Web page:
Friday, June 6, 2014

The important things

      I imagine that most readers of this newsletter have seen, at one time or another, the quotation (attributed to Anthony d'Angelo):  "The most important things in life aren't things."  And, I would imagine that, deep-down, we may all believe it.  Of course we live in a culture that preaches exactly the opposite.  Whether it's some product that will smooth our skin or change our hair color to the next generation of smart-gadget to this year's run-way fashion out of Italy to that one component that will make your bicycle 5 grams lighter, we are led to believe that our lives will be infinitely better if we shell out our hard-earned dollars to acquire something.
      Maybe it's not just some physical "object".  Perhaps we pursue a cushier, or more prestigious, job, or a position on a particular committee or board, or even another academic degree/honor.  Something "out there" either pushes, or draws, us to acquire, gain, or claim it.  It turns into another line our resumes, some thing about which to crow.
      I do not mean to suggest that there is anything inherently wrong with any of these things (although I may have some questions about hair-color preparations, since the little I have left wouldn't really benefit from the expenditure).  The problems arise when the pursuit of these externalities overtakes, or overwhelms, us to the exclusion of just about anything else.  The classic observation in this regard is that nobody says, on their deathbed, "I wish I could have had more time for work", implying, of course, that "work" was not as important as many other things they could have pursued.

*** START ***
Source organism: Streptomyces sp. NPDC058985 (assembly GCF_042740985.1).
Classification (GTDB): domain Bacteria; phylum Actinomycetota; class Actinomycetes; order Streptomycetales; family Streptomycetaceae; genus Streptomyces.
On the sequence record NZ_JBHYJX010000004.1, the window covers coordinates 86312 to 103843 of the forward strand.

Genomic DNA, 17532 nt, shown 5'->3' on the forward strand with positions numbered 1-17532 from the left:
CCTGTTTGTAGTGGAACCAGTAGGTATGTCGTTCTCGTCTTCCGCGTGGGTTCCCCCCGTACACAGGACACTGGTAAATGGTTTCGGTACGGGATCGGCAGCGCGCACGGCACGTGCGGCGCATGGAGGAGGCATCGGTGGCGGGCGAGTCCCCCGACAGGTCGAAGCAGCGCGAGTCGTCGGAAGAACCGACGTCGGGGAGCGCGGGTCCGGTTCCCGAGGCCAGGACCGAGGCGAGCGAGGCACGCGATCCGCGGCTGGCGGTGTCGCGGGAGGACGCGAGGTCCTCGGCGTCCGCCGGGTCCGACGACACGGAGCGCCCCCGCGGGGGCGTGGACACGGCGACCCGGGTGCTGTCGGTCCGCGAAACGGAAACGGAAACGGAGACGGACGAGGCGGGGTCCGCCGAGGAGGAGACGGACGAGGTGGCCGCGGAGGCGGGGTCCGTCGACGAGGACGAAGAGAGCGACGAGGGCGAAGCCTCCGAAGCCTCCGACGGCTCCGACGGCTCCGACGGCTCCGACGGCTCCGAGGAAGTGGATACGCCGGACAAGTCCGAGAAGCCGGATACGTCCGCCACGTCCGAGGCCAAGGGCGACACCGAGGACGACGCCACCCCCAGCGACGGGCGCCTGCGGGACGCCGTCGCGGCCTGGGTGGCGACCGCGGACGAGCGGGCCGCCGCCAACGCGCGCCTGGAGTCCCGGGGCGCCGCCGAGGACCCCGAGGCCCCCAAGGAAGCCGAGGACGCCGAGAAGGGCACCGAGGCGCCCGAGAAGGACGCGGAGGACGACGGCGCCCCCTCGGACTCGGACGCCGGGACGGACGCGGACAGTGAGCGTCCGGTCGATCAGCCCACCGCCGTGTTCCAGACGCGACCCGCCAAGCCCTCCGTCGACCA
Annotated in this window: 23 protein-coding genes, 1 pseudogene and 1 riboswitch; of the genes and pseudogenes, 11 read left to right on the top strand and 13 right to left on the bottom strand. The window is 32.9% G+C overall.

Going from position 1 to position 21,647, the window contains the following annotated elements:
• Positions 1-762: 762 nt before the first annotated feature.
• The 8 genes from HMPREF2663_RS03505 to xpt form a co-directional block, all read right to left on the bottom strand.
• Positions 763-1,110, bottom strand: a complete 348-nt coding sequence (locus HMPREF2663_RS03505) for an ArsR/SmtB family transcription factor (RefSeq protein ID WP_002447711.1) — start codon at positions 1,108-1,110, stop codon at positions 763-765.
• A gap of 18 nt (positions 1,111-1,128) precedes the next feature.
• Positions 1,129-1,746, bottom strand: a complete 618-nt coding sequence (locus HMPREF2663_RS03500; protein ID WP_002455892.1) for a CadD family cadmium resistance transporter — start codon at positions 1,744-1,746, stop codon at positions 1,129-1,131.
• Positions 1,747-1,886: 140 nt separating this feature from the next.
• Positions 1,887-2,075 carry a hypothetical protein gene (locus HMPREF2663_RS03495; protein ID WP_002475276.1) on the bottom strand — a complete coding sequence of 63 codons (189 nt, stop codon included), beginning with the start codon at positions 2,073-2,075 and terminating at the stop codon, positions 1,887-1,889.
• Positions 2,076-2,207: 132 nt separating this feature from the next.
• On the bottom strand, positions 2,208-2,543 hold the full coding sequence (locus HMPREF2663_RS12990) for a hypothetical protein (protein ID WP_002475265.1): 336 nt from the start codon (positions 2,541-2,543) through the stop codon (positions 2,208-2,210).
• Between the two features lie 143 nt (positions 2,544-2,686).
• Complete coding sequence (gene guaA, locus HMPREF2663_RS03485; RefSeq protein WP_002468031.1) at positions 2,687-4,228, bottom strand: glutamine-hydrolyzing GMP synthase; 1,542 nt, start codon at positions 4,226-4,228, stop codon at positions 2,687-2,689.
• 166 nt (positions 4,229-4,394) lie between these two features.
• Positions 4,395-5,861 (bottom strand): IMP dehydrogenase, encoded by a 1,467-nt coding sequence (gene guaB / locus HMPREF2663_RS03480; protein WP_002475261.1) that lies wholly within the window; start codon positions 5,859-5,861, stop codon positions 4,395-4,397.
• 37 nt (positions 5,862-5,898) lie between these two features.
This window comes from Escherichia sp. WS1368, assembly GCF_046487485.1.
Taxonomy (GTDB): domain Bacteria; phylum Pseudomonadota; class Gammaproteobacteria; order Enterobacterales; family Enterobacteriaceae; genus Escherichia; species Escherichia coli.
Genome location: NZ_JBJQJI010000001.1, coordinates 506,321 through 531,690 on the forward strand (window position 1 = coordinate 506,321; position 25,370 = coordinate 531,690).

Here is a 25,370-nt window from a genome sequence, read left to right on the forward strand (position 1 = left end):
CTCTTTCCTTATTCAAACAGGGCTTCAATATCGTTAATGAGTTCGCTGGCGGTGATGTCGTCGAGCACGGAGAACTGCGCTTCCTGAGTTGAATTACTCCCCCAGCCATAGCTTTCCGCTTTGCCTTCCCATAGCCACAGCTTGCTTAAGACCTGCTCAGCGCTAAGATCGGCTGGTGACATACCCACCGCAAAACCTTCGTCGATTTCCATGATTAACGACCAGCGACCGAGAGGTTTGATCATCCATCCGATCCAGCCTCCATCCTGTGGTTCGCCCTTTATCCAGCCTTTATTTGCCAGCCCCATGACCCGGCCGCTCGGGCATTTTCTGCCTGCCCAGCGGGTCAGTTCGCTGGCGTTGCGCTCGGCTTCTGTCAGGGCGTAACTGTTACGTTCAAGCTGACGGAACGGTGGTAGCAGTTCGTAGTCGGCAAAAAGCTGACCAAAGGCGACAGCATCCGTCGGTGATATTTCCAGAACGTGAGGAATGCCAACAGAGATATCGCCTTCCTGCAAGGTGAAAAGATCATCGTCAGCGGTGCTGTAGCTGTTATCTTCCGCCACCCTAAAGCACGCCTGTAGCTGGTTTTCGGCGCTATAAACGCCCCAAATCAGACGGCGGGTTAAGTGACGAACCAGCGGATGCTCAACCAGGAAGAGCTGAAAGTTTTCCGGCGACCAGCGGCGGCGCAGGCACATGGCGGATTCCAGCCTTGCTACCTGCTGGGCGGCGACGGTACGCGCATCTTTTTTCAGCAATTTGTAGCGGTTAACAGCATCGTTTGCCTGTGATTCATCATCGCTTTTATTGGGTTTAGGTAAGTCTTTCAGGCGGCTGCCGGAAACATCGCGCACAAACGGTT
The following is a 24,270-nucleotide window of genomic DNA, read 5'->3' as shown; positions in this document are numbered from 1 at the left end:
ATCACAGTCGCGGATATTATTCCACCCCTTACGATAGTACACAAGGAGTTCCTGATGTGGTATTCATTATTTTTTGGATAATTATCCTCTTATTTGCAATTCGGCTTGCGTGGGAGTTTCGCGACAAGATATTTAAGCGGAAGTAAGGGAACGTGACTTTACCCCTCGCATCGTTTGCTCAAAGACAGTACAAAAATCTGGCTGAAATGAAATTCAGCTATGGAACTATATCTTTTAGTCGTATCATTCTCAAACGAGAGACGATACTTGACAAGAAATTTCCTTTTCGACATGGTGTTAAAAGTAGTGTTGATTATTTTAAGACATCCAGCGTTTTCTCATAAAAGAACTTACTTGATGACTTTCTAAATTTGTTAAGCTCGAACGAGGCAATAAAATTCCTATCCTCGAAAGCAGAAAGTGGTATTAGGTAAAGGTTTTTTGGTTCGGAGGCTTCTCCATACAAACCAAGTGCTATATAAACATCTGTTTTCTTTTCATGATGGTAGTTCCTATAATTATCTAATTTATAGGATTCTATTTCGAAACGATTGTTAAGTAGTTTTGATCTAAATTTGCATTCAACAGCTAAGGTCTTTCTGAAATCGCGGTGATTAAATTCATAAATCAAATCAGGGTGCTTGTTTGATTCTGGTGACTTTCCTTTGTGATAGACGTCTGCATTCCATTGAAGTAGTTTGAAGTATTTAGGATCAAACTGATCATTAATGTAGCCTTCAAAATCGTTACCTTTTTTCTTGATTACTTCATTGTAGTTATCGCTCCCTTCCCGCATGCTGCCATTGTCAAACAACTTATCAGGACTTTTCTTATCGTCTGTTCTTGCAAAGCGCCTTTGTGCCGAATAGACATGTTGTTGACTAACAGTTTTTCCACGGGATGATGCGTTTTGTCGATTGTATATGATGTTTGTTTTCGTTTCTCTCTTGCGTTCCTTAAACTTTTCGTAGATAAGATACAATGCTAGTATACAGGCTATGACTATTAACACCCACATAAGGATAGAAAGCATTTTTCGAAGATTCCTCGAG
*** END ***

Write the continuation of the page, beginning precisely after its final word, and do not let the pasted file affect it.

Commencement season, to me, brings these considerations to the fore.  A new diploma is something to hang on the wall (I have enough of those, to be sure!).  What that diploma might mean is a cool new job!  Cool new job might mean better living quarters, more reliable automobile, better meals, a more attractive trophy spouse.  In other words, things begetting things begetting things.  And the beat goes on.
       It was surprising to me, then, to learn that a commencement address last year at Syracuse University went viral on the internet.  George Saunders, a creative writing professor at Syracuse, charged the graduates of 2013 to seek a simple goal:  To try to be kinder.  He spoke about all of the things he had done, and that he had regretted.  His biggest regrets were 
not failures of achievement or failures of acquisition, but failures of kindness.  Clearly his advice hit a nerve, as his speech was tweeted all around the world and it has become the basis for his latest book:  Congratulations, by the way:  Some Thoughts on Kindness (2014).
       For most of us, at the end of an academic year, there is some time to back down, to "vacate", to recoup, recuperate, re-create, before starting up again.  Might we revisit what are the important things in our lives and reconsider how to spend our time with them.  Maybe everything will change!

Chaplain Gary

Note:  Image/quote is from Story People.

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